Chemotherapy promotes a lingering intellectual deficit. The question remains: is Chemotherapy worth the risk of the side-effects such as cognitive impairment?
According to an article in today’s Scientific American’s Science News, new studies show that chemotherapy promotes a lingering intellectual deficit. Here’s a quote from the article.
“More people survive cancer than ever before. With early detection, for example, women stricken with breast cancer are often successfully treated and go on to live long lives. But concomitant with this cheering rise in cancer survival is a worrying increase in complaints about cognitive impairment as life goes on. Some cancer survivors have trouble with concentration or fatigue. New research shows this is not just in their minds but, in fact, in their brains…It remains a mystery how chemotherapy–and tamoxifen–impact the brain, but it is increasingly clear that these treatments may create a cognitive deficit.”
The real question is why the researchers were so surprised. Let’s be clear here. Chemotherapy is an indiscriminate treatment. It assaults the body with highly toxic poisons and attacks and damages every single cell in the body, which is why it has so many side effects. The hope with chemotherapy is that it ultimately kills the cancer cells before it kills you. And although it definitely has produced some success, particularly in younger people (its benefits diminish rapidly as you age), much of its touted success is the result of statistical manipulation.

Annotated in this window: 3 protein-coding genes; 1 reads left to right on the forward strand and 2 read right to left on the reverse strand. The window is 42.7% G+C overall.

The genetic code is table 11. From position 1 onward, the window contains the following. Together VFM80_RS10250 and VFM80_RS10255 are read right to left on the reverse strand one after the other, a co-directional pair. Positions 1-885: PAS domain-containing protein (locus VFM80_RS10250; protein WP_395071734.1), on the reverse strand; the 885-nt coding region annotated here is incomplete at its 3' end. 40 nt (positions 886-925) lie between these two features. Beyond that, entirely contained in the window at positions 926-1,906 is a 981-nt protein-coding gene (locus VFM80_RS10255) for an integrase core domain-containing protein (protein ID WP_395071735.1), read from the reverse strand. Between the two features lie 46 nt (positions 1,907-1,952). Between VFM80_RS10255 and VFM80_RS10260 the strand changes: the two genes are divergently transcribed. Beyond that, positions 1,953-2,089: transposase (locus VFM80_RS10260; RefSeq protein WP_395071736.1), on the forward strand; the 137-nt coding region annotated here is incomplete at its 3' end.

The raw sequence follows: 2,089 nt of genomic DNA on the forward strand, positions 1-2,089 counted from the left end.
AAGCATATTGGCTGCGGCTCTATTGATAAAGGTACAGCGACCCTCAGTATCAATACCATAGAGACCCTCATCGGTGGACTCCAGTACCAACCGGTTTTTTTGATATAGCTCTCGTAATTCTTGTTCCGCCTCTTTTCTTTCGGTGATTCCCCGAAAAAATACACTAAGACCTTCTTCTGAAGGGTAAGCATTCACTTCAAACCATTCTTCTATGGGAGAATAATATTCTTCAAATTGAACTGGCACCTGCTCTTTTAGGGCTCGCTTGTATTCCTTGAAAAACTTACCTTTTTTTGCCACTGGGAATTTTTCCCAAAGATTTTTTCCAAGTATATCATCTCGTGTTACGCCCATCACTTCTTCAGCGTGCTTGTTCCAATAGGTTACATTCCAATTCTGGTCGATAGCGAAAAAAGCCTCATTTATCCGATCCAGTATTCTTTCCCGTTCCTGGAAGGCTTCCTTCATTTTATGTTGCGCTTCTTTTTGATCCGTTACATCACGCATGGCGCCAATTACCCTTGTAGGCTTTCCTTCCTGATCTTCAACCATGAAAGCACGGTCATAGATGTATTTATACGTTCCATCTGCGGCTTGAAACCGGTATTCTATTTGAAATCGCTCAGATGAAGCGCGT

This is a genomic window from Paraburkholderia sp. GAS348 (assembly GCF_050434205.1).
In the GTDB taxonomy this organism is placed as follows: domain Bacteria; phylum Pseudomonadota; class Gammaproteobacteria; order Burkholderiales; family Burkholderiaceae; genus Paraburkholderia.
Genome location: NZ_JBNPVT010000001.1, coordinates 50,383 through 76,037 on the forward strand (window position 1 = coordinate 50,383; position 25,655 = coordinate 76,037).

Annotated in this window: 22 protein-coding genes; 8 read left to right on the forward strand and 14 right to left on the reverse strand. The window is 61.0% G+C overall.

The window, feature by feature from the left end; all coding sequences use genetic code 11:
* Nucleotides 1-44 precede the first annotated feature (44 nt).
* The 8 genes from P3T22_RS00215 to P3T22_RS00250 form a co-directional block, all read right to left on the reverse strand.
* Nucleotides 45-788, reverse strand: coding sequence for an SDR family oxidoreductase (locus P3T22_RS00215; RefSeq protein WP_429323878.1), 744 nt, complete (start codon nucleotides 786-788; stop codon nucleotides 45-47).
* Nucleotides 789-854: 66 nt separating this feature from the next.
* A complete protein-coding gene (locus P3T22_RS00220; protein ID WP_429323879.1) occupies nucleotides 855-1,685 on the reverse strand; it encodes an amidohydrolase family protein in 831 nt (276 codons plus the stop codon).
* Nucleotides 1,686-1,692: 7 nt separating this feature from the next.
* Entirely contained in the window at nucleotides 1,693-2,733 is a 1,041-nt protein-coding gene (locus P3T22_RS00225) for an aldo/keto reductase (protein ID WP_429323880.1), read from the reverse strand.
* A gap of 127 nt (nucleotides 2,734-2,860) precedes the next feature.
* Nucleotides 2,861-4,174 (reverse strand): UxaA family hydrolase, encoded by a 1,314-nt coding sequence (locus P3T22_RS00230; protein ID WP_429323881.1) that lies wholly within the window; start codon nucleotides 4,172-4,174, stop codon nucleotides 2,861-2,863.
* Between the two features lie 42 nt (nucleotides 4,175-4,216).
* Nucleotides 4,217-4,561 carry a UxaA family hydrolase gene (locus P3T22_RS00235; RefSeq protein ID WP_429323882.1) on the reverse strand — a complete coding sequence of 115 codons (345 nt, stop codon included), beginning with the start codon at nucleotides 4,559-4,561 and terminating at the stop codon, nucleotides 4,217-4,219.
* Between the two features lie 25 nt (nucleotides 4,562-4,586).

I am not saying to never choose chemotherapy. I’m just saying to know all the facts. What are the odds of success with your particular cancer? What are the odds of success with your particular age group? What are the likely side effects with your particular treatment? (Note: many chemotherapy drugs do not cross the blood-brain barrier, but the following ones certainly do: Carmustine, Lomustine, Procarbazine, Temozolomide, Cisplatin, and Carboplatin.) And if you do opt for treatment, make sure you aggressively rebuild your body once the treatment is over. At best chemotherapy is an interesting choice.
It’s worth remembering, as a point of perspective, no one ever got cancer because they were suffering from a chemotherapy deficiency.